Then, there is the financial, if not future economic, crisis that is now in full bloom in India. As The Economist (Aug. 24-30) points out, India’s dependence on foreign capital is also high, and has risen sharply. “The current account deficit soared to almost 7 percent of GDP at the end of 2012, although it’s expected to be 4-5 percent this year. External borrowing has not risen by much relative to GDP - the ratio stands at 21 percent today - but debt has become more short-term, and therefore riskier. Total financing needs (defined as the current account deficit plus debt that needs rolling over) are $250 billion over the next year. India’s reserves are $279 billion, giving a coverage ratio of 1.1 times. That has fallen sharply from over three times in 2007-08 and leaves India looking weaker than many of its peers.”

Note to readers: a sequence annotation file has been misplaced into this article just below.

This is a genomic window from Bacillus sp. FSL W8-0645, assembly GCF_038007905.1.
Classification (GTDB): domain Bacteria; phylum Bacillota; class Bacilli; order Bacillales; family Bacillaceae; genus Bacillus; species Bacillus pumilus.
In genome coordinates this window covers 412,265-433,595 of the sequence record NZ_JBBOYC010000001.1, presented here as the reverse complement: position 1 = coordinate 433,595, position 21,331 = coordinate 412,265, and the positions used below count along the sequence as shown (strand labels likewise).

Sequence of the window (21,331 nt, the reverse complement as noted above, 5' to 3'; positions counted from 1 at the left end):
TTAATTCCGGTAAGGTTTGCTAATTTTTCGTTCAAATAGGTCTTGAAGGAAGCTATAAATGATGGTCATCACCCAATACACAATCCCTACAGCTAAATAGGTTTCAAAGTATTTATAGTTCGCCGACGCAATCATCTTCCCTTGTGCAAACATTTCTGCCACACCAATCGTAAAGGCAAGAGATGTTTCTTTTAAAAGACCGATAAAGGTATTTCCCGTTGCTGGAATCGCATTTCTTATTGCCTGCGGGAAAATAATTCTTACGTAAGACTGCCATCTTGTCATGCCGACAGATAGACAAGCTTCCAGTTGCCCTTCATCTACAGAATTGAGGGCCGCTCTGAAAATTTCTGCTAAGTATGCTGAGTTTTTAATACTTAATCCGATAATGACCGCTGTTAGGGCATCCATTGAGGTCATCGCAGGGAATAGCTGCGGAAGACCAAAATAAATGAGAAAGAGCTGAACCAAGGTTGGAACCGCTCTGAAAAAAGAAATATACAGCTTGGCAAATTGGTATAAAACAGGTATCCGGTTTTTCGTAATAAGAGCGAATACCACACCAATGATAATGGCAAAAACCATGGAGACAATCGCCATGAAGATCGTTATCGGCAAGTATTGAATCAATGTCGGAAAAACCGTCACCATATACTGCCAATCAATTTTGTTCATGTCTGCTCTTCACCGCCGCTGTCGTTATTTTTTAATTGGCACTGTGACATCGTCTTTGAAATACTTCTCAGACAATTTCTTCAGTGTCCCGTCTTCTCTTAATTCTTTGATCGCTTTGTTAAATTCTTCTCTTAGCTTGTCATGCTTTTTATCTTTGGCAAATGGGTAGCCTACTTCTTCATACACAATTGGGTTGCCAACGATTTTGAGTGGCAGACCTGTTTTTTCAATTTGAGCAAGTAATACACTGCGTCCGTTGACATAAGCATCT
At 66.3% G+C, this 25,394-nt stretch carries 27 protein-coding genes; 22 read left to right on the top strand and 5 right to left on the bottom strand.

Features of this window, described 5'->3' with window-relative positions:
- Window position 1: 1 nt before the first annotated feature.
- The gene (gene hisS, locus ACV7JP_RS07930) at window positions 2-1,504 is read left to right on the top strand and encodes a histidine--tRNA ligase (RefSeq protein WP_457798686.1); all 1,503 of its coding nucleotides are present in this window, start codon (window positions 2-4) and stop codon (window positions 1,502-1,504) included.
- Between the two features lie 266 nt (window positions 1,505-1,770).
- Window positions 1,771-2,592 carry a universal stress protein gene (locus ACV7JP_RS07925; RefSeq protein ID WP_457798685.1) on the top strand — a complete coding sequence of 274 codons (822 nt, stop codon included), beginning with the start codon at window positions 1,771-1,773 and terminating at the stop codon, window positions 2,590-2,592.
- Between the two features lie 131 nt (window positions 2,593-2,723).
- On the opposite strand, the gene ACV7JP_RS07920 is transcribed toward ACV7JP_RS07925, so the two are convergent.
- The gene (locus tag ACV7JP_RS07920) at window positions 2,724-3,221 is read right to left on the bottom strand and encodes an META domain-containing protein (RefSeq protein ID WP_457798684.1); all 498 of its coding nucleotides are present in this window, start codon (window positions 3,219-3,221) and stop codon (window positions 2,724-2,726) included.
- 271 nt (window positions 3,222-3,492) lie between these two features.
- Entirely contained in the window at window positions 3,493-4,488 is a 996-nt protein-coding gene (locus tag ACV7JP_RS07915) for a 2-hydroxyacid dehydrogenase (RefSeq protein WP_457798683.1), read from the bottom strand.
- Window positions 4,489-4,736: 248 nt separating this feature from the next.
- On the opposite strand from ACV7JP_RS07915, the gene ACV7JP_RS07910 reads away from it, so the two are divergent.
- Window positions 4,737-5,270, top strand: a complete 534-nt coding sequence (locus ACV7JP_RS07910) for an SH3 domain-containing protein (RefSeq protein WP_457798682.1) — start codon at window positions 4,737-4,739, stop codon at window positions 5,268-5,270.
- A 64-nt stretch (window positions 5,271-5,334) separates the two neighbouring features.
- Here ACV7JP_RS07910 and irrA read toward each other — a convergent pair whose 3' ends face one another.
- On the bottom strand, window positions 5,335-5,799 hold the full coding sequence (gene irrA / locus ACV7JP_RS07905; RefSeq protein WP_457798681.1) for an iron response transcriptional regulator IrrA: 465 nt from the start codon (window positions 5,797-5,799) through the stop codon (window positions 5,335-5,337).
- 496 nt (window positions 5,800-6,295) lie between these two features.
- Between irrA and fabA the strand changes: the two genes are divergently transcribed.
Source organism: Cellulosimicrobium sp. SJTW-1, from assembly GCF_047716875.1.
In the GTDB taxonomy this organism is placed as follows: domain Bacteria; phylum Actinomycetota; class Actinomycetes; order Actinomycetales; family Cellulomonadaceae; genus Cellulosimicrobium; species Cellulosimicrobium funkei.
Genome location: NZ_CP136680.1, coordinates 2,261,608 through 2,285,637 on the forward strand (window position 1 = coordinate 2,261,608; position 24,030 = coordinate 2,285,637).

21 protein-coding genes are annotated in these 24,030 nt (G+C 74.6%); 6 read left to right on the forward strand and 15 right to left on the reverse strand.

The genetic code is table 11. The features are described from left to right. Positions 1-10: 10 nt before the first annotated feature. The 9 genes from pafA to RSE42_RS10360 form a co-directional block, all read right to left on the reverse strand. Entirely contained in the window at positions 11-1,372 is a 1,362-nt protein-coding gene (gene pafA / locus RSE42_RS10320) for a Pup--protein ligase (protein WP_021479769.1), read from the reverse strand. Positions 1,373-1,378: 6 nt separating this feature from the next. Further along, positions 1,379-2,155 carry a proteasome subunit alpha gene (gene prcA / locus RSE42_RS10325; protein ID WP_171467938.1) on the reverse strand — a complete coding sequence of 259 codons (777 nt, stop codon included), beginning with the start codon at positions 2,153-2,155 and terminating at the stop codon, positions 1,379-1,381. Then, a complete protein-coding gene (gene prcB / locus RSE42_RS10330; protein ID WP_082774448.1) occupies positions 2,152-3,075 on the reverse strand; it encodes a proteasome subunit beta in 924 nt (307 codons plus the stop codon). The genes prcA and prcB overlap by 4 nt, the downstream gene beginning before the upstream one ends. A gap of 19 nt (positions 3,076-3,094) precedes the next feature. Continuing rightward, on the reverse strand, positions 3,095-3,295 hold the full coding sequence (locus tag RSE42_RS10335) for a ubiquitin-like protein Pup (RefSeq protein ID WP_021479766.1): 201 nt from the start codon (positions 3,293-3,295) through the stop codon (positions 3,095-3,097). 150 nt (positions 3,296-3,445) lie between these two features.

Already, Indian Minister of Commerce and Industry Anand Sharma has made public his intent to sell some gold to reduce the country’s current account deficit. That is not just a bad sign; the statement shows that the Manmohan Singh government does not have many other plans. Manmohan Singh is going to the United States in September. Some observers believe that India may talk to Washington about an IMF loan if the financial situation continues to travel southward. New Delhi, of course, denies such a plan. But, denial notwithstanding, isn’t it “logical” not to antagonize the US over Syria at this crucial juncture?